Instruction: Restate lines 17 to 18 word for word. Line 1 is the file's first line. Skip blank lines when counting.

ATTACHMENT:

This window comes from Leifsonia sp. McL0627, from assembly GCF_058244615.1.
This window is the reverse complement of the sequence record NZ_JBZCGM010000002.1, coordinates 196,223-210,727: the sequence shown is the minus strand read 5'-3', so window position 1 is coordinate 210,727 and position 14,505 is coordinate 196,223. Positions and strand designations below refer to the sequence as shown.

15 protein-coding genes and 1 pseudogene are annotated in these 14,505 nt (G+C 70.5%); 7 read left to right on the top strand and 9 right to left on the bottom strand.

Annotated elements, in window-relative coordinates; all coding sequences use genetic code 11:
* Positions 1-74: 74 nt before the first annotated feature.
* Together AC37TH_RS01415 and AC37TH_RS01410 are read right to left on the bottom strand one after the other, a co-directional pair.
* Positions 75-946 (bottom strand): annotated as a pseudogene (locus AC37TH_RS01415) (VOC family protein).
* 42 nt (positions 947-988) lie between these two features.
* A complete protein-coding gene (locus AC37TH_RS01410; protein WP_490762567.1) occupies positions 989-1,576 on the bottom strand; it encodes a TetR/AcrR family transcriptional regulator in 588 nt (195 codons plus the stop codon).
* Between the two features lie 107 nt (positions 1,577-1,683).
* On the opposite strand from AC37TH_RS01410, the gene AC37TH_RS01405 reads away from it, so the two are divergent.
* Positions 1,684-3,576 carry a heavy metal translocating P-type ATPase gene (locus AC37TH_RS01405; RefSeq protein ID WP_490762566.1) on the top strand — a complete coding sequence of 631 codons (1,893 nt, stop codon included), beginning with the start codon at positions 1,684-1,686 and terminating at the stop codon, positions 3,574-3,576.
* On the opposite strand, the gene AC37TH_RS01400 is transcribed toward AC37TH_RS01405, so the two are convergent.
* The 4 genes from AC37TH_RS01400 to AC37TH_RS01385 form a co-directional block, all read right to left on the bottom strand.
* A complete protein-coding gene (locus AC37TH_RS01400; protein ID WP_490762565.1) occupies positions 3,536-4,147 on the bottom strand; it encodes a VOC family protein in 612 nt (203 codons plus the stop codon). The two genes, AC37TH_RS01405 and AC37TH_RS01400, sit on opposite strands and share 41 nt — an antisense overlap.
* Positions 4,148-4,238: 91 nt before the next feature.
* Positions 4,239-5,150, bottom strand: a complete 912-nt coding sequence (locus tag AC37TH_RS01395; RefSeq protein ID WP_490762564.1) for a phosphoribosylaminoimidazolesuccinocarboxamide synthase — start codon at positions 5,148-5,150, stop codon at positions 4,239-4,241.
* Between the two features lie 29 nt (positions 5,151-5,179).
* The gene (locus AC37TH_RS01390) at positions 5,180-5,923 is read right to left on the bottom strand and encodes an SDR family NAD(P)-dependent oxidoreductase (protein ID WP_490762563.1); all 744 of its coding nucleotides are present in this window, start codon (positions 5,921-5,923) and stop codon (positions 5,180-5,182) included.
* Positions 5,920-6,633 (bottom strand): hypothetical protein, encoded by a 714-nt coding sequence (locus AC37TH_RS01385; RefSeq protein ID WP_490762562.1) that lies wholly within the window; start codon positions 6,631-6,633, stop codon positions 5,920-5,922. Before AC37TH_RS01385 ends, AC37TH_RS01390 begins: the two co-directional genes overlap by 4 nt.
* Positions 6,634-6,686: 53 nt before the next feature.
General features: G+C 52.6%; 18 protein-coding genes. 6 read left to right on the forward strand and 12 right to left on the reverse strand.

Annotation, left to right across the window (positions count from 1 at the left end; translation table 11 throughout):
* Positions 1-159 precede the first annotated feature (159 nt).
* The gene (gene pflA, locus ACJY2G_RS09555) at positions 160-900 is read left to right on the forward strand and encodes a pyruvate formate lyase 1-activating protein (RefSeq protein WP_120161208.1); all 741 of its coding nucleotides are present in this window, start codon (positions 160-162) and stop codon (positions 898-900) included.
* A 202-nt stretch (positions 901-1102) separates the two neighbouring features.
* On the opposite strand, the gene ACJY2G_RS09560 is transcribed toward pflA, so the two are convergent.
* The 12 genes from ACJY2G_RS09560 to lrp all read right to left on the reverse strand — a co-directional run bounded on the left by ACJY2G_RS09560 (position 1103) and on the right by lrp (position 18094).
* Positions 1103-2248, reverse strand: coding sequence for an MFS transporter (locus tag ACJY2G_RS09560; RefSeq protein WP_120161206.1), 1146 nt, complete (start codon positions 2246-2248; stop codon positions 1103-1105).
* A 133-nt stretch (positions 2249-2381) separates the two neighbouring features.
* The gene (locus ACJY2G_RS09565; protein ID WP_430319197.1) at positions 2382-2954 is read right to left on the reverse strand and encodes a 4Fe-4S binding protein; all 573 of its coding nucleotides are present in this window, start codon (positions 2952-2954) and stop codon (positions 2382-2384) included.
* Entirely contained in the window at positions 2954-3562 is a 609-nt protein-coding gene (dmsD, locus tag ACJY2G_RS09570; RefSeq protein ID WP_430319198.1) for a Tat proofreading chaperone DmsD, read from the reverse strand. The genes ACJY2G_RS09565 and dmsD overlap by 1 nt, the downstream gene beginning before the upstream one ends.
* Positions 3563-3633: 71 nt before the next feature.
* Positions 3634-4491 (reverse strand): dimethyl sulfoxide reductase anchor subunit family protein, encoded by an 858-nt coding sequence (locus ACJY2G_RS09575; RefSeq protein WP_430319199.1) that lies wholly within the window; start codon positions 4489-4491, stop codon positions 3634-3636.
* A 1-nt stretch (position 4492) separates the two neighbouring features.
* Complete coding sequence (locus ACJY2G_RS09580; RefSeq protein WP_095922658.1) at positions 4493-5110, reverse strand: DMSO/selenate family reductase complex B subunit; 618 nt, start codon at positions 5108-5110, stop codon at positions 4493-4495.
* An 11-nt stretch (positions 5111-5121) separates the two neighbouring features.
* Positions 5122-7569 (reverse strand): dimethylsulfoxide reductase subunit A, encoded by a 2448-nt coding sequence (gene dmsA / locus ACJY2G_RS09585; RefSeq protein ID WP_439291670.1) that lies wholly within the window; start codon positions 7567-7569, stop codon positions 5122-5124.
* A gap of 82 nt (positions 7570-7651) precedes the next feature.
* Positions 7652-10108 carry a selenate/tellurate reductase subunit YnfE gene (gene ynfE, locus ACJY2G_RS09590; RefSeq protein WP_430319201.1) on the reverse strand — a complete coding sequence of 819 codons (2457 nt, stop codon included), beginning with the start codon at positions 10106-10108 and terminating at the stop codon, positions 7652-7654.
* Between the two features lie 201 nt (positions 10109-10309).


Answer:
* Positions 4,239-5,150, bottom strand: a complete 912-nt coding sequence (locus tag AC37TH_RS01395; RefSeq protein ID WP_490762564.1) for a phosphoribosylaminoimidazolesuccinocarboxamide synthase — start codon at positions 5,148-5,150, stop codon at positions 4,239-4,241.
* Between the two features lie 29 nt (positions 5,151-5,179).